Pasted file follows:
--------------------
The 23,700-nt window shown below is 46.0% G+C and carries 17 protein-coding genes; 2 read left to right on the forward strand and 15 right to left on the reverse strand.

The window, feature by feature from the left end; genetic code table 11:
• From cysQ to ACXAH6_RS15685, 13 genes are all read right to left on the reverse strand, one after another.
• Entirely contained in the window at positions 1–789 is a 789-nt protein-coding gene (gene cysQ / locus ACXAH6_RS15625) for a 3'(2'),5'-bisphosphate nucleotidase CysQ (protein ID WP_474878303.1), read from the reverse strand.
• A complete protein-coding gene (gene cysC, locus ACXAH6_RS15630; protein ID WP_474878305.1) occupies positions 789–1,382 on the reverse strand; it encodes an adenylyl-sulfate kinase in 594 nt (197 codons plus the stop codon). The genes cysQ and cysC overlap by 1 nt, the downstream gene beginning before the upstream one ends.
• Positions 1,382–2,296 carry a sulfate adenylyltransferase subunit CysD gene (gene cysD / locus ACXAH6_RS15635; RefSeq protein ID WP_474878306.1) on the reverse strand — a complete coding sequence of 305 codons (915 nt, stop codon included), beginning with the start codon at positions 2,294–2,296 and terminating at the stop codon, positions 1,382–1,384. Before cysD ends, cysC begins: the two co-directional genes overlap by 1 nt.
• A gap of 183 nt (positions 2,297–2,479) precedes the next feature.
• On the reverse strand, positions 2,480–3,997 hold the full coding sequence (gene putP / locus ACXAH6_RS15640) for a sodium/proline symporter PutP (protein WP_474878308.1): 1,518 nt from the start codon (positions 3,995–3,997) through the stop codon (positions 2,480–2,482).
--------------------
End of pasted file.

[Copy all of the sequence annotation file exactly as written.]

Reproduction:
The 23,700-nt window shown below is 46.0% G+C and carries 17 protein-coding genes; 2 read left to right on the forward strand and 15 right to left on the reverse strand.

The window, feature by feature from the left end; genetic code table 11:
• From cysQ to ACXAH6_RS15685, 13 genes are all read right to left on the reverse strand, one after another.
• Entirely contained in the window at positions 1–789 is a 789-nt protein-coding gene (gene cysQ / locus ACXAH6_RS15625) for a 3'(2'),5'-bisphosphate nucleotidase CysQ (protein ID WP_474878303.1), read from the reverse strand.
• A complete protein-coding gene (gene cysC, locus ACXAH6_RS15630; protein ID WP_474878305.1) occupies positions 789–1,382 on the reverse strand; it encodes an adenylyl-sulfate kinase in 594 nt (197 codons plus the stop codon). The genes cysQ and cysC overlap by 1 nt, the downstream gene beginning before the upstream one ends.
• Positions 1,382–2,296 carry a sulfate adenylyltransferase subunit CysD gene (gene cysD / locus ACXAH6_RS15635; RefSeq protein ID WP_474878306.1) on the reverse strand — a complete coding sequence of 305 codons (915 nt, stop codon included), beginning with the start codon at positions 2,294–2,296 and terminating at the stop codon, positions 1,382–1,384. Before cysD ends, cysC begins: the two co-directional genes overlap by 1 nt.
• A gap of 183 nt (positions 2,297–2,479) precedes the next feature.
• On the reverse strand, positions 2,480–3,997 hold the full coding sequence (gene putP / locus ACXAH6_RS15640) for a sodium/proline symporter PutP (protein WP_474878308.1): 1,518 nt from the start codon (positions 3,995–3,997) through the stop codon (positions 2,480–2,482).